Ever since we hosted the Pre-CMJ09 event, “Ask the Producers”, we have had numerous discussions internally on how artists budget for sessions and trying to see from the clients’ perspective the difficulties they face. In one of these conversations, Roy Hendrickson (who was one of the panelists for the CMJ event) told us about how he advises his clients to make up three different budgets - low, medium and high and write down the pros and cons of each option. This seemed like a very sensible suggestion. Roy is particularly sensitive to these types of decisions because he has to mix what has been recorded, often after poor choices have been exercised. If one thinks through all the choices and implications of choosing one over the other with both eyes open, at least there won’t be too big a surprise, i.e. budget overruns.
Because of financial limitations, there are tradeoffs and it is important to understand what the consequences are. Assuming that you had plenty of rehearsals and the songs are fully fleshed out, the first big branch in the decision tree is how large the room should be and how many booths you need. The key decision is isolation. Do you want to play together or will you record one instrument at a time? If the former, can you get enough isolation between each member? If you can’t get enough, it will be very difficult to “fix” things later. If you use a one-instrument-at-a-time “overdub strategy”, you will obviously be spending more time recording. Time, in this case, adds up to more money even though you've opted for a lower room rate.
Can your band members play well enough? Do you plan to do a lot of “fixing” later? Will you be using session players? Will they be “first call” musicians or someone further down the list?
If you are playing together, does the studio have enough (of the right) microphones, mic stands, outboard gear...etc., all the items you need? Even if there is enough gear, do they work?
Add up all the time in the studio. How do the figures compare? We haven’t even begun to discuss the sound of the room.
Now, let’s look at post-tracking activities. Was the singing / playing in tune and in time? Does each track sound good and clean? You will begin to see the effects of the tradeoff you made in the room sound and quality of recording at this point. Will the tracks require a lot of “fixing”? Who will do it? Unfortunately, much of the “fix” time is hidden in the mixing process, especially if the mixer wants the end result to sound halfway decent and is not willing to deliver a sub par mix. Many artists do not realize how quickly the mix can happen if you have well recorded tracks.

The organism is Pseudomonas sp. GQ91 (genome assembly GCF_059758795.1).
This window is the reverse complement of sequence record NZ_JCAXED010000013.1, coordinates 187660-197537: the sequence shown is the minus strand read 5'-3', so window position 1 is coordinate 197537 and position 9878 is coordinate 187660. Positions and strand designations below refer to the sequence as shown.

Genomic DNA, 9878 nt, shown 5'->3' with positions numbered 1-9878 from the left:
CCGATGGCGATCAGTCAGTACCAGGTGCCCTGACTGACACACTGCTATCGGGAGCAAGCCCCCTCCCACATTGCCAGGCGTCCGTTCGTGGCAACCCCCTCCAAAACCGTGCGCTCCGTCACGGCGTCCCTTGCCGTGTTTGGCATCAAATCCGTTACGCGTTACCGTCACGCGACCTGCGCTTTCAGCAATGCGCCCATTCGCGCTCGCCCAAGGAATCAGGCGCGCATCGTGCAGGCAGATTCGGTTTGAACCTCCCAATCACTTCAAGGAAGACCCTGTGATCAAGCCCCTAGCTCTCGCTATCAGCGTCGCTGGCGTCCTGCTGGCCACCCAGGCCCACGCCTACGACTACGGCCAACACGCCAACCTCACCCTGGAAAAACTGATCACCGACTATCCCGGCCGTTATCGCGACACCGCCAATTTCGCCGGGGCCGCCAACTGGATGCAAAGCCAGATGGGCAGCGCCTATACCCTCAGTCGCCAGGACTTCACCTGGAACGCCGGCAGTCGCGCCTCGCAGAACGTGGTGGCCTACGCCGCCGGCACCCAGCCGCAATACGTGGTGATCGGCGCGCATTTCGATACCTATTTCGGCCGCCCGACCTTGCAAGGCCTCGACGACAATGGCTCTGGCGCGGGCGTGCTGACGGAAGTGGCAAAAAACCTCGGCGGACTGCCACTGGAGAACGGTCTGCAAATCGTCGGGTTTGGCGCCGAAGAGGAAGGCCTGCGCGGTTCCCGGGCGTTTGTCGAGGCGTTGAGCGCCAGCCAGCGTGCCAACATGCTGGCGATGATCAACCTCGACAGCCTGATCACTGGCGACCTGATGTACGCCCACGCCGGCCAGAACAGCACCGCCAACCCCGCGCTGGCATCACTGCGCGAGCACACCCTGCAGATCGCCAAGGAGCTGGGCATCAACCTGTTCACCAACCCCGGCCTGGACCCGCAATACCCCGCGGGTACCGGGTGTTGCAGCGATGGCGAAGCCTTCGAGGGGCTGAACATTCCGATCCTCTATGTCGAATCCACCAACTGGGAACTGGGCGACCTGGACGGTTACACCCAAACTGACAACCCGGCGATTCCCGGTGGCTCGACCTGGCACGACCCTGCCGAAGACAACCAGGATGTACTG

Now add up all the time. I hope you are not under a deadline.
When money is tight, usually time and someone else’s effort substitutes for actual out of pocket expenses. Maybe the end result is good enough for your fans as a MP3 download.
At the end of the day, it is all about efficiency in the studio and the ease in which mixing is done. There are hidden costs, whether it is quality or the amount of time spent. A chart comparing dollars, time, effort with pros and cons is a very useful tool to plan out your sessions and be aware up front of what the tradeoffs are.
Update on History of Recording Studios
As I was researching recording studios, I found a site that had a pretty comprehensive history of recording studios in the Pacific Northwest. I thought I’d share the link with you.
From the Hip Predictions
In less than a couple of years, the average number of tracks per song will reach 200 and it will take at least a week for a mixer to sort out all the tracks. If tuning / fixing is required, add an additional 3 - 5 days. This is all before the actual mixing takes place. Artists who are organized will be able to finish a mix in third of the time.